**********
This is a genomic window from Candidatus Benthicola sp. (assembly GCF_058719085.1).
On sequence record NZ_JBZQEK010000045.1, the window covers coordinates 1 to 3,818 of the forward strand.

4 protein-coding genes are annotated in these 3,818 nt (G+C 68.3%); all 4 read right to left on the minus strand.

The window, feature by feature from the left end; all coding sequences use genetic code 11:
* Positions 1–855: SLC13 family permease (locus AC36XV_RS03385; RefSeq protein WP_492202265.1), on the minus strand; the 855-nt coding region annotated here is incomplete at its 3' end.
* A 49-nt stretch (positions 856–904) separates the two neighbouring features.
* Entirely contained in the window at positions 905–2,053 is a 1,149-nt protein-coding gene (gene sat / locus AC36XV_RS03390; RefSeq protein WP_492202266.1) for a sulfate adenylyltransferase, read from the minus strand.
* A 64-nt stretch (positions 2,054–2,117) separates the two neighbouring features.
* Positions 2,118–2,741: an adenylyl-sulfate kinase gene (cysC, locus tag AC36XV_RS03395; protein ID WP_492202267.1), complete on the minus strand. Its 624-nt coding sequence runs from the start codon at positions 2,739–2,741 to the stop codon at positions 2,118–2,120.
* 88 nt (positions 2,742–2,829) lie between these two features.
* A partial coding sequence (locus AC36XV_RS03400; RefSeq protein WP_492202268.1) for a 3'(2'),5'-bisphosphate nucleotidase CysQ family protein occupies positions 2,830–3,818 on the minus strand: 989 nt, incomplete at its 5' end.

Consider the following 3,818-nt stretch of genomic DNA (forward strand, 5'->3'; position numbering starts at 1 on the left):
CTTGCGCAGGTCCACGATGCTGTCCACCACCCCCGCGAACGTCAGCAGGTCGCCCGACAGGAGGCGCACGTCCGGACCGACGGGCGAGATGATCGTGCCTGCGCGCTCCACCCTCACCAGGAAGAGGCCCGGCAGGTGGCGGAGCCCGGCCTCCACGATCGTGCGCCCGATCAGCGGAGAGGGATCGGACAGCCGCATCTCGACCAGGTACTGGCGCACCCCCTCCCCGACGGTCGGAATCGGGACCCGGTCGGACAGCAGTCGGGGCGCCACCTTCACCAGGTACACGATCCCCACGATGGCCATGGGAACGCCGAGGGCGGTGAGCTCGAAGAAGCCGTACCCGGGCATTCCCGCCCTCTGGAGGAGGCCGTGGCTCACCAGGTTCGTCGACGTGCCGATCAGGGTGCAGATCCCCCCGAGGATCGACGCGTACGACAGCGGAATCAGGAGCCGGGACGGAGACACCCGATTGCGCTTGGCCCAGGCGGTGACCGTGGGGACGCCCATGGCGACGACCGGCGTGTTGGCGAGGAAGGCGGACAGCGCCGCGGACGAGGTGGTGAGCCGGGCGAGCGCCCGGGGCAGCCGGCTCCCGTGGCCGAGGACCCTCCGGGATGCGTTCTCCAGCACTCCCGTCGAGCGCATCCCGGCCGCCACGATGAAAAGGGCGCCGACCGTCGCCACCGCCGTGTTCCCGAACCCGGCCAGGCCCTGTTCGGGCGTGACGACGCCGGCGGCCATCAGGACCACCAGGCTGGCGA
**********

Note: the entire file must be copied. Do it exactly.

This is a genomic window from Candidatus Benthicola sp. (assembly GCF_058719085.1).
On sequence record NZ_JBZQEK010000045.1, the window covers coordinates 1 to 3,818 of the forward strand.

4 protein-coding genes are annotated in these 3,818 nt (G+C 68.3%); all 4 read right to left on the minus strand.

The window, feature by feature from the left end; all coding sequences use genetic code 11:
* Positions 1–855: SLC13 family permease (locus AC36XV_RS03385; RefSeq protein WP_492202265.1), on the minus strand; the 855-nt coding region annotated here is incomplete at its 3' end.
* A 49-nt stretch (positions 856–904) separates the two neighbouring features.
* Entirely contained in the window at positions 905–2,053 is a 1,149-nt protein-coding gene (gene sat / locus AC36XV_RS03390; RefSeq protein WP_492202266.1) for a sulfate adenylyltransferase, read from the minus strand.
* A 64-nt stretch (positions 2,054–2,117) separates the two neighbouring features.
* Positions 2,118–2,741: an adenylyl-sulfate kinase gene (cysC, locus tag AC36XV_RS03395; protein ID WP_492202267.1), complete on the minus strand. Its 624-nt coding sequence runs from the start codon at positions 2,739–2,741 to the stop codon at positions 2,118–2,120.
* 88 nt (positions 2,742–2,829) lie between these two features.
* A partial coding sequence (locus AC36XV_RS03400; RefSeq protein WP_492202268.1) for a 3'(2'),5'-bisphosphate nucleotidase CysQ family protein occupies positions 2,830–3,818 on the minus strand: 989 nt, incomplete at its 5' end.

Consider the following 3,818-nt stretch of genomic DNA (forward strand, 5'->3'; position numbering starts at 1 on the left):
CTTGCGCAGGTCCACGATGCTGTCCACCACCCCCGCGAACGTCAGCAGGTCGCCCGACAGGAGGCGCACGTCCGGACCGACGGGCGAGATGATCGTGCCTGCGCGCTCCACCCTCACCAGGAAGAGGCCCGGCAGGTGGCGGAGCCCGGCCTCCACGATCGTGCGCCCGATCAGCGGAGAGGGATCGGACAGCCGCATCTCGACCAGGTACTGGCGCACCCCCTCCCCGACGGTCGGAATCGGGACCCGGTCGGACAGCAGTCGGGGCGCCACCTTCACCAGGTACACGATCCCCACGATGGCCATGGGAACGCCGAGGGCGGTGAGCTCGAAGAAGCCGTACCCGGGCATTCCCGCCCTCTGGAGGAGGCCGTGGCTCACCAGGTTCGTCGACGTGCCGATCAGGGTGCAGATCCCCCCGAGGATCGACGCGTACGACAGCGGAATCAGGAGCCGGGACGGAGACACCCGATTGCGCTTGGCCCAGGCGGTGACCGTGGGGACGCCCATGGCGACGACCGGCGTGTTGGCGAGGAAGGCGGACAGCGCCGCGGACGAGGTGGTGAGCCGGGCGAGCGCCCGGGGCAGCCGGCTCCCGTGGCCGAGGACCCTCCGGGATGCGTTCTCCAGCACTCCCGTCGAGCGCATCCCGGCCGCCACGATGAAAAGGGCGCCGACCGTCGCCACCGCCGTGTTCCCGAACCCGGCCAGGCCCTGTTCGGGCGTGACGACGCCGGCGGCCATCAGGACCACCAGGCTGGCGA